Predetermine the exact location where the driveway will run. Measure the width and length of the location. Take the totals for width and length, and multiply them together. This number is the total square footage of the driveway.
Calculate your gravel depth. A driveway that can last for many years has a depth of 12 inches, or 1 foot. Calculate cubic feet of gravel stones needed by multiplying your total square footage by the depth in feet. Take the cubic feet total and divide this by 27, which is the number of cubic feet in a cubic yard. Multiply the cubic yards total by 1.5 to determine how many tons of gravel to purchase.
Clear away any rocks, tree roots, debris and large sticks from the driveway location. Use a shovel--along with several helpers with shovels--to remove the top soil layer of the driveway ground. Keep digging down for any soft spots in the driveway top soil. You need to eliminate these soft spots to prevent future problems, such as ruts in the gravel.
Stamp down the sub soil with a vibrating plate. Gravel driveways perform better on top of firm sub-soil layers. Vibrating plates are available to rent at hardware and equipment rental stores.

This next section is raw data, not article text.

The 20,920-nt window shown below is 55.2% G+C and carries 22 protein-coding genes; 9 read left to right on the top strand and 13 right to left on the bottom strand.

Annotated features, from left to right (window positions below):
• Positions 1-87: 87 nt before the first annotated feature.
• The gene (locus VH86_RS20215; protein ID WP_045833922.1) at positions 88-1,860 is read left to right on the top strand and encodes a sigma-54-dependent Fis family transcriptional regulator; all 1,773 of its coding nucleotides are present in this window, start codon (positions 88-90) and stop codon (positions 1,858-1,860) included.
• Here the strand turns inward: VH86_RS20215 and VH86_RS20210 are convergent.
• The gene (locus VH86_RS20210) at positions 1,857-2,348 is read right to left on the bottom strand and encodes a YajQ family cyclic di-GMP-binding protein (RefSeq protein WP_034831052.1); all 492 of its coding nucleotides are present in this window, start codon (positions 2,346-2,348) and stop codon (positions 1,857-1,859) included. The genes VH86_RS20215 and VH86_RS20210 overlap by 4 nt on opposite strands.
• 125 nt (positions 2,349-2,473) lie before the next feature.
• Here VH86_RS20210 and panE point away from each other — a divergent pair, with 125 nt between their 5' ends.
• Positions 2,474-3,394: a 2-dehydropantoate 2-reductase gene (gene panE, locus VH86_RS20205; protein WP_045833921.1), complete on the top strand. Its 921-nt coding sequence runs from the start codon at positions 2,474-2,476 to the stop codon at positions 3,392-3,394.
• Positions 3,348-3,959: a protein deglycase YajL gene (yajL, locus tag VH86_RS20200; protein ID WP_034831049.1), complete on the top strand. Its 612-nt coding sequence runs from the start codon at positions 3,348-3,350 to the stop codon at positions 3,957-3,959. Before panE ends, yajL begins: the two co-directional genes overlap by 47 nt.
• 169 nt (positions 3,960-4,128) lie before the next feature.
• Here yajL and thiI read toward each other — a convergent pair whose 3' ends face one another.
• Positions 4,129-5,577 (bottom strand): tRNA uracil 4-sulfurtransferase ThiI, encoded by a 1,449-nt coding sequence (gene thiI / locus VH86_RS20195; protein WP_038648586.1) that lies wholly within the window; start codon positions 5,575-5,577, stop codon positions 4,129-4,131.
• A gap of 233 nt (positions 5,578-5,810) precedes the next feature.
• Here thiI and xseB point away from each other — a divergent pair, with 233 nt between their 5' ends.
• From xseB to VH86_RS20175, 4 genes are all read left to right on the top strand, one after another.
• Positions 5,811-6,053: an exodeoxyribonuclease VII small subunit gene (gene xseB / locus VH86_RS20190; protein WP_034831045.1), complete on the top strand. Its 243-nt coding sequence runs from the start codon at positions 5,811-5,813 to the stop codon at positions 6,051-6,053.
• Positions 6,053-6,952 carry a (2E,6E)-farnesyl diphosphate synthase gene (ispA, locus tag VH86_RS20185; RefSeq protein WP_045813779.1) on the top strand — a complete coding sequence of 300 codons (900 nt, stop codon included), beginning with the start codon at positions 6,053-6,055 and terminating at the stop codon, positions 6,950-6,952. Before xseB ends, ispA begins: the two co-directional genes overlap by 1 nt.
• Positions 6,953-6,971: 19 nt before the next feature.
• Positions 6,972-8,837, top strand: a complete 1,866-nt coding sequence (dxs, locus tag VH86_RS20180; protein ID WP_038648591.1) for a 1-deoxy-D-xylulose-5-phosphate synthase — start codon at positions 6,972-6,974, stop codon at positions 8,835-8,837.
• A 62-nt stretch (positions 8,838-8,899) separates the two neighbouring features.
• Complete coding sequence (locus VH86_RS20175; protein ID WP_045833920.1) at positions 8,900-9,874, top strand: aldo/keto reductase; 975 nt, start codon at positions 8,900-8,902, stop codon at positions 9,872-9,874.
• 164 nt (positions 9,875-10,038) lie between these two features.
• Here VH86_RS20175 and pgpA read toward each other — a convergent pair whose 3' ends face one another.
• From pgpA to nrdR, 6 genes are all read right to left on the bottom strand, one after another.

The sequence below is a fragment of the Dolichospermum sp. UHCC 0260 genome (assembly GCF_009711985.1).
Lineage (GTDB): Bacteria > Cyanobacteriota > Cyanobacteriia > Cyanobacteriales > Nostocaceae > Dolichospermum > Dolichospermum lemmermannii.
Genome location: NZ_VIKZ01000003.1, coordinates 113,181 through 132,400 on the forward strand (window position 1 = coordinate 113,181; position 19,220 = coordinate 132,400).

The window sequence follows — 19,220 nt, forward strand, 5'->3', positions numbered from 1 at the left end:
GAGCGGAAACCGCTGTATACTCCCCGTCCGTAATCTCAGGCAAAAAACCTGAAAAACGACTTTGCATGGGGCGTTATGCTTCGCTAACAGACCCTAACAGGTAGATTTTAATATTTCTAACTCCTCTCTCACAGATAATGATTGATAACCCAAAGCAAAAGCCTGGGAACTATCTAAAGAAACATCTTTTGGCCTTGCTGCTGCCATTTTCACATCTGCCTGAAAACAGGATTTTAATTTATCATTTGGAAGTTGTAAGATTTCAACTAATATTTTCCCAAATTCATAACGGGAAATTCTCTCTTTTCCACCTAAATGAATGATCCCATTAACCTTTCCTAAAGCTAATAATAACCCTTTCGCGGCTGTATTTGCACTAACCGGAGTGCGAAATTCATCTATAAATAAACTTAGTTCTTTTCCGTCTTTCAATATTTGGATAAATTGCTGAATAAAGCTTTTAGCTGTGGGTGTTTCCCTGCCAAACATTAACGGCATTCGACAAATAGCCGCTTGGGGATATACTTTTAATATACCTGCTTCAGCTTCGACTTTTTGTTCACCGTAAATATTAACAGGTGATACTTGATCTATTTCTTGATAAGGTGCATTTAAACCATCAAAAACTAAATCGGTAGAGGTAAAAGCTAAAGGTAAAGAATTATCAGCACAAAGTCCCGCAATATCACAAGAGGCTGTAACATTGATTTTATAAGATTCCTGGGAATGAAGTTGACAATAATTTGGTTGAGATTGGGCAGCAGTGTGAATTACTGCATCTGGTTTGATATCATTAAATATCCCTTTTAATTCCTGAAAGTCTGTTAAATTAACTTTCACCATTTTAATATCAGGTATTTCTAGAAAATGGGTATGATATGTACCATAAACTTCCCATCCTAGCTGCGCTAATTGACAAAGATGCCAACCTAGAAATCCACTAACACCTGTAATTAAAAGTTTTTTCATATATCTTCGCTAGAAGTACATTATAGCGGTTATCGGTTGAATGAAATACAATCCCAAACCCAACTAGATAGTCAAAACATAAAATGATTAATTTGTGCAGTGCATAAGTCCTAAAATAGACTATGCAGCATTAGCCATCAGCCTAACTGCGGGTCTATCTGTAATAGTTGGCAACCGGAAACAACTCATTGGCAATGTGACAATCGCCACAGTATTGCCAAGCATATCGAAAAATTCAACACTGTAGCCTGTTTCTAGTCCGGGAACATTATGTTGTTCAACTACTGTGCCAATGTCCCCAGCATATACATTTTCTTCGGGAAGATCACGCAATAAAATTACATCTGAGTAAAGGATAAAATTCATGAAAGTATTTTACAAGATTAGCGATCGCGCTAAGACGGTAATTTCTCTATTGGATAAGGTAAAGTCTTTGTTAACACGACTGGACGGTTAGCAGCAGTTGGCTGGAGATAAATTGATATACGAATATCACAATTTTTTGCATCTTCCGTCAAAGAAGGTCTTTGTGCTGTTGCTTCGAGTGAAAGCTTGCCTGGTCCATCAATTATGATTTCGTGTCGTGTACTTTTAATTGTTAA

Place geotextile fabric on top of the entire driveway surface. Use large rocks to hold the fabric down to the sub soil if it's a windy day.
Spread 4 inches of crushed run gravel on top of the geotextile fabric. Spread this first layer over the entire surface of the driveway, forming a crown in the middle to aid in water drainage, with a rake or shovel. Each additional layer of crushed gravel will be smaller than the last layer in size.
Pour 4 inches of #57 crushed angular gravel on top of the first layer of stones. Spread this layer using a shovel or rake, forming a crown in the middle.
Spread 4 inches of #78 crushed angular gravel on top of the last layer. Form a crown in the middle of the driveway using a shovel or rake.